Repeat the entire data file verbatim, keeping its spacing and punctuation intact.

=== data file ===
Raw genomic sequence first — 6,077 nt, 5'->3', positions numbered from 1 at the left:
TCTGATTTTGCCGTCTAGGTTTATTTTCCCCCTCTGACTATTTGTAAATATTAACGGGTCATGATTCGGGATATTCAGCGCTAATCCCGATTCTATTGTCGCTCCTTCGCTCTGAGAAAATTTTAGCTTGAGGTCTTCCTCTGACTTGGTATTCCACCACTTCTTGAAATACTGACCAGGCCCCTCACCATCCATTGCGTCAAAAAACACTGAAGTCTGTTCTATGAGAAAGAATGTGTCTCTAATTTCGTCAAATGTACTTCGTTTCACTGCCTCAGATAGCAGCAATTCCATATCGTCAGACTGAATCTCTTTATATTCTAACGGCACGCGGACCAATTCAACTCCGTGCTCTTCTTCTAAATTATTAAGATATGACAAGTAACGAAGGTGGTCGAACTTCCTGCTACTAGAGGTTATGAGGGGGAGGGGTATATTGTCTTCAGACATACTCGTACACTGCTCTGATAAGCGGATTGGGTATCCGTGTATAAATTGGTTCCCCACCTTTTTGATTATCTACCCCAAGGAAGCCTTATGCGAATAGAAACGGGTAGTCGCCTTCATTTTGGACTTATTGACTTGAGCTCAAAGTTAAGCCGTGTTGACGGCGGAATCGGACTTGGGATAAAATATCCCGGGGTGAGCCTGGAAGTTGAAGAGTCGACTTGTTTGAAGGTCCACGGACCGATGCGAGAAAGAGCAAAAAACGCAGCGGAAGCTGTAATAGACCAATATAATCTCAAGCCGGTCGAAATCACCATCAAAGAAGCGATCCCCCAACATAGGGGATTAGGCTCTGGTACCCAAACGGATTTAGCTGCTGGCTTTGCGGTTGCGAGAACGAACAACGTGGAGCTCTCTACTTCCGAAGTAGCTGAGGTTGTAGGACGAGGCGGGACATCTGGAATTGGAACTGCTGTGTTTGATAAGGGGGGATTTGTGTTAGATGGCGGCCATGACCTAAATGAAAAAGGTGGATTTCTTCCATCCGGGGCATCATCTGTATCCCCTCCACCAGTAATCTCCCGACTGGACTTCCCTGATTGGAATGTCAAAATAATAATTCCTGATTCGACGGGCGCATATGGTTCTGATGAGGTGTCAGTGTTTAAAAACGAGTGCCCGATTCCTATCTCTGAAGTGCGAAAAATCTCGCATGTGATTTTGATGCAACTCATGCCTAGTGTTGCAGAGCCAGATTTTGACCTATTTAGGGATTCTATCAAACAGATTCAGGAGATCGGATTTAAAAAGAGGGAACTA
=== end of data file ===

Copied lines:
Raw genomic sequence first — 6,077 nt, 5'->3', positions numbered from 1 at the left:
TCTGATTTTGCCGTCTAGGTTTATTTTCCCCCTCTGACTATTTGTAAATATTAACGGGTCATGATTCGGGATATTCAGCGCTAATCCCGATTCTATTGTCGCTCCTTCGCTCTGAGAAAATTTTAGCTTGAGGTCTTCCTCTGACTTGGTATTCCACCACTTCTTGAAATACTGACCAGGCCCCTCACCATCCATTGCGTCAAAAAACACTGAAGTCTGTTCTATGAGAAAGAATGTGTCTCTAATTTCGTCAAATGTACTTCGTTTCACTGCCTCAGATAGCAGCAATTCCATATCGTCAGACTGAATCTCTTTATATTCTAACGGCACGCGGACCAATTCAACTCCGTGCTCTTCTTCTAAATTATTAAGATATGACAAGTAACGAAGGTGGTCGAACTTCCTGCTACTAGAGGTTATGAGGGGGAGGGGTATATTGTCTTCAGACATACTCGTACACTGCTCTGATAAGCGGATTGGGTATCCGTGTATAAATTGGTTCCCCACCTTTTTGATTATCTACCCCAAGGAAGCCTTATGCGAATAGAAACGGGTAGTCGCCTTCATTTTGGACTTATTGACTTGAGCTCAAAGTTAAGCCGTGTTGACGGCGGAATCGGACTTGGGATAAAATATCCCGGGGTGAGCCTGGAAGTTGAAGAGTCGACTTGTTTGAAGGTCCACGGACCGATGCGAGAAAGAGCAAAAAACGCAGCGGAAGCTGTAATAGACCAATATAATCTCAAGCCGGTCGAAATCACCATCAAAGAAGCGATCCCCCAACATAGGGGATTAGGCTCTGGTACCCAAACGGATTTAGCTGCTGGCTTTGCGGTTGCGAGAACGAACAACGTGGAGCTCTCTACTTCCGAAGTAGCTGAGGTTGTAGGACGAGGCGGGACATCTGGAATTGGAACTGCTGTGTTTGATAAGGGGGGATTTGTGTTAGATGGCGGCCATGACCTAAATGAAAAAGGTGGATTTCTTCCATCCGGGGCATCATCTGTATCCCCTCCACCAGTAATCTCCCGACTGGACTTCCCTGATTGGAATGTCAAAATAATAATTCCTGATTCGACGGGCGCATATGGTTCTGATGAGGTGTCAGTGTTTAAAAACGAGTGCCCGATTCCTATCTCTGAAGTGCGAAAAATCTCGCATGTGATTTTGATGCAACTCATGCCTAGTGTTGCAGAGCCAGATTTTGACCTATTTAGGGATTCTATCAAACAGATTCAGGAGATCGGATTTAAAAAGAGGGAACTA